In one early show they hired a Bill Haley impersonator to make an appearance, but not to perform. He had apparently fooled Tommy Steele who passed him in the corridor.
The show became so popular that a movie version was also made in 1957. Regulars,
Don Lang’s Frantic Five became a sort of house band supporting visiting singers.
The hit show American Bandstand had learned how to save money by playing records
and filling the studio with dancers, and this tactic was employed by the Six-
The programme was usually broadcast live from the BBC’s studios at Lime Grove in London, but occasionally made ventures outside with shows from Glasgow in May 1957 and a show on 16th November 1957 from the legendary Two I’s coffee bar in Old Compton Street, London. They also had a boat race featuring Humphrey Lyttelton, Mike and Bernie Winters, Tommy Steele, Freddie Mills, Pete Murray and vocal group The Southlanders.
In early 1958 the show held a fortnightly contest to find the best new skiffle group in Britain. Each week two groups from different parts of the country would compete, with the best acts appearing on a Parlophone album. Also in early 1958 Pete Murray wrote a weekly feature 'Over The Points' for Disc magazine.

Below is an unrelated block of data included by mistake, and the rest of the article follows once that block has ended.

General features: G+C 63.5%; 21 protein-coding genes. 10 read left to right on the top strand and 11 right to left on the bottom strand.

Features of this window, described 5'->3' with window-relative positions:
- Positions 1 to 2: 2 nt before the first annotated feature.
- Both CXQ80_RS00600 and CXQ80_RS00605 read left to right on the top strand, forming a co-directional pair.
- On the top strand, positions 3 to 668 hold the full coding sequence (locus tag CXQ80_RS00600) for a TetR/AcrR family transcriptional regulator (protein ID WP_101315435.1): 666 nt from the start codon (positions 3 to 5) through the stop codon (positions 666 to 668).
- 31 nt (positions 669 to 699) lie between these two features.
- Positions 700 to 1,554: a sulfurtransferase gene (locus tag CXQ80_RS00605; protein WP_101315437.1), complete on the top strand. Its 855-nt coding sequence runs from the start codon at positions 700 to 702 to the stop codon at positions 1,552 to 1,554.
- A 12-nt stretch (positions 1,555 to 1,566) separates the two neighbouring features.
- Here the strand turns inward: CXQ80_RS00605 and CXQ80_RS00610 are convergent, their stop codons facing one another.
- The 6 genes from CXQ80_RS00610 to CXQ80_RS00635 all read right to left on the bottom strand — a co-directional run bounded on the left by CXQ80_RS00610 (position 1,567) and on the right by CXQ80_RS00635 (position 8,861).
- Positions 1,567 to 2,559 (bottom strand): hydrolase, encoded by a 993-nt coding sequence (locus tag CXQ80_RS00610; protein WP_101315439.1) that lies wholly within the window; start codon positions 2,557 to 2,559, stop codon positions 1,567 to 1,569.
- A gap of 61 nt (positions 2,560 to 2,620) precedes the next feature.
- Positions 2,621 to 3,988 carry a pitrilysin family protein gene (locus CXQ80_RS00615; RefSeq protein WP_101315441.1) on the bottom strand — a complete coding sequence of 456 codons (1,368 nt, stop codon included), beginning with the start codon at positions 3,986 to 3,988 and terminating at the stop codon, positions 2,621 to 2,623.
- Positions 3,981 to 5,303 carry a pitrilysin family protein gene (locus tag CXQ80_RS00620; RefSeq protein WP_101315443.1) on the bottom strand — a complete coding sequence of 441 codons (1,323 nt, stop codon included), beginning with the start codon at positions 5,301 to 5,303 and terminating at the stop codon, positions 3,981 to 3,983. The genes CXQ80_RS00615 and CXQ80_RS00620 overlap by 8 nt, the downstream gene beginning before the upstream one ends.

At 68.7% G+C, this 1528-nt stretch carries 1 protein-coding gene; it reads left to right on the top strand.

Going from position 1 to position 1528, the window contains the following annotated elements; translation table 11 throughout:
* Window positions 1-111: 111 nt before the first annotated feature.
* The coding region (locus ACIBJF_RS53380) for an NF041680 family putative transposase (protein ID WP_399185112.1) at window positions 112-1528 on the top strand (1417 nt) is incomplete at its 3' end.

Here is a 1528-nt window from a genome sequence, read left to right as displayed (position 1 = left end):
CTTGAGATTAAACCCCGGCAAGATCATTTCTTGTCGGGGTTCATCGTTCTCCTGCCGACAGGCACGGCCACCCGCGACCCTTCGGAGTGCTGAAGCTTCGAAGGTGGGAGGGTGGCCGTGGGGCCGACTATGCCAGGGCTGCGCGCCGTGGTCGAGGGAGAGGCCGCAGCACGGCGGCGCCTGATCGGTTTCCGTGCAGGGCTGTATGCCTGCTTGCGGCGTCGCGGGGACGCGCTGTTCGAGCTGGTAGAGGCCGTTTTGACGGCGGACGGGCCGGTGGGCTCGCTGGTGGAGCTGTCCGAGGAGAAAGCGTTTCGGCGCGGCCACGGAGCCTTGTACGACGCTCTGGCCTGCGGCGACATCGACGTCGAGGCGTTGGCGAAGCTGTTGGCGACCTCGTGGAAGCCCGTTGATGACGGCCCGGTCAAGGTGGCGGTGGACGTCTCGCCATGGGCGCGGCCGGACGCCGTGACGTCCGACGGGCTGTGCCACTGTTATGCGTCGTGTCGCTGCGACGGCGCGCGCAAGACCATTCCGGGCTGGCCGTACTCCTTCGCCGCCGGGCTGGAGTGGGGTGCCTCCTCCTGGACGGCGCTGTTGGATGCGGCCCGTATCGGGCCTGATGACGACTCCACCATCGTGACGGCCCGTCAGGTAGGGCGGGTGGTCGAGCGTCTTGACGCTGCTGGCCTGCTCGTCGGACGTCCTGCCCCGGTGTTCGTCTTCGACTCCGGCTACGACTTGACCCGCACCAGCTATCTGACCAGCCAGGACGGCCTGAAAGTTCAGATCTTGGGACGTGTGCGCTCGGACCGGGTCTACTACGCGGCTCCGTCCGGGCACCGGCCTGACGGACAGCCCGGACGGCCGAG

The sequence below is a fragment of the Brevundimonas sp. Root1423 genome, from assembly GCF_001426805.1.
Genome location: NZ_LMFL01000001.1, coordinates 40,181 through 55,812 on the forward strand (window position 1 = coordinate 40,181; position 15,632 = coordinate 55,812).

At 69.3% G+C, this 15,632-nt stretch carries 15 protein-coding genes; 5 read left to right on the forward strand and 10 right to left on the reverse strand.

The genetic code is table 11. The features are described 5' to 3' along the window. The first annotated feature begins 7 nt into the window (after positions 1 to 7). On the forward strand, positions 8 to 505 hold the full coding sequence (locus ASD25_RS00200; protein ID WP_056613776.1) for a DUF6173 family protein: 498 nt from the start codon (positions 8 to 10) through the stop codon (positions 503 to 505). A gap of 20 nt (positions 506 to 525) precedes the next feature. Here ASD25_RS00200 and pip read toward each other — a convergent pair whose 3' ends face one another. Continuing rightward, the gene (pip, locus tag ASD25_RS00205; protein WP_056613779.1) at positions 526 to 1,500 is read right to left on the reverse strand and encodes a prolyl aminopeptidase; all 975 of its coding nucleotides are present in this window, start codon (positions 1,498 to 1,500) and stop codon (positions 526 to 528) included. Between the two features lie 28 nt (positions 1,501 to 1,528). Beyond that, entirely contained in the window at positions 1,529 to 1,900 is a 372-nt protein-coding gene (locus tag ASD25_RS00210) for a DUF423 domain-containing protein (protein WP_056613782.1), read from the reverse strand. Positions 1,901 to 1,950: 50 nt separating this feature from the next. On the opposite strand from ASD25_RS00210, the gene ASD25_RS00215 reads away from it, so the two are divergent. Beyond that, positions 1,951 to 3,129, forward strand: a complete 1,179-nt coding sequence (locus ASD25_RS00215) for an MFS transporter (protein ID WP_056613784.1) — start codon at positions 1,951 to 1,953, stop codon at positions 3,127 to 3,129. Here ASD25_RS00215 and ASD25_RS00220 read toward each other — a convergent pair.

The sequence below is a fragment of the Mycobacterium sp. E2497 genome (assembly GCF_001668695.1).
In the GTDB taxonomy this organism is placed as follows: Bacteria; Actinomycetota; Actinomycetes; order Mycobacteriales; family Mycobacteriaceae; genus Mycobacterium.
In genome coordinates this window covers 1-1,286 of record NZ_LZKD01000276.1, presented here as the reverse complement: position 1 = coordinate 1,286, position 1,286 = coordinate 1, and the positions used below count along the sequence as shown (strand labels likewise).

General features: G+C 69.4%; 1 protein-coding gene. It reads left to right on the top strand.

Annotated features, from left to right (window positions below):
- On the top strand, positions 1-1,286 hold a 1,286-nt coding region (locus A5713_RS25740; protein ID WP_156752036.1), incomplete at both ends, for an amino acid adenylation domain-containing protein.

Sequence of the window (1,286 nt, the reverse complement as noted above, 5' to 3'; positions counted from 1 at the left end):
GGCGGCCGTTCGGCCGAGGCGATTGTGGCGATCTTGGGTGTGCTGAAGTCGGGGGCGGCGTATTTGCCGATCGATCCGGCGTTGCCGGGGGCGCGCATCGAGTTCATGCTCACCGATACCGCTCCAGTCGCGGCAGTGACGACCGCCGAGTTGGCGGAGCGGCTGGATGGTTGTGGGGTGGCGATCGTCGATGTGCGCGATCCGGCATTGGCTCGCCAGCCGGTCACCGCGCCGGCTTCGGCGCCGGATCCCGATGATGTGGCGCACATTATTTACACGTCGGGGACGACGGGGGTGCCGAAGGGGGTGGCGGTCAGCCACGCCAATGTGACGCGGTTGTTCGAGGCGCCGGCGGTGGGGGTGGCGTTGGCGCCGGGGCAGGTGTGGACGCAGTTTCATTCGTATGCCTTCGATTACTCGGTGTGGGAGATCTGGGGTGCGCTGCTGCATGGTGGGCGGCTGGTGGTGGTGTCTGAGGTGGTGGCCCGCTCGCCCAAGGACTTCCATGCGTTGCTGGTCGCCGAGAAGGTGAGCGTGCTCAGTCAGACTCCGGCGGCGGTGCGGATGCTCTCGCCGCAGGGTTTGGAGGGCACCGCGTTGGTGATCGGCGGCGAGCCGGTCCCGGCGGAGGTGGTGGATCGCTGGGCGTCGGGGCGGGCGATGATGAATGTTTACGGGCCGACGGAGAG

On Friday 21st February 1958 the BBC held a cocktail party to celebrate the show's first anniversary, but Jack Good was not invited. A large birthday cake with a miniature train running around the edge was provided by Disc, the music weekly that Jack Good wrote for.
According to Good (after he had left the show) a male singer had got stuck in the toilet during a live transmission and heard the introduction to his song 'The Gift' being played. Thankfully he managed to get out in time to sing the final chorus.
It was announced on 25th March 1958 that Freddie Mills, Pete Murray and Josephine
Douglas would be leaving the show. It was probably no coincidence that ABC had announced
a new show to go head to head with the Six-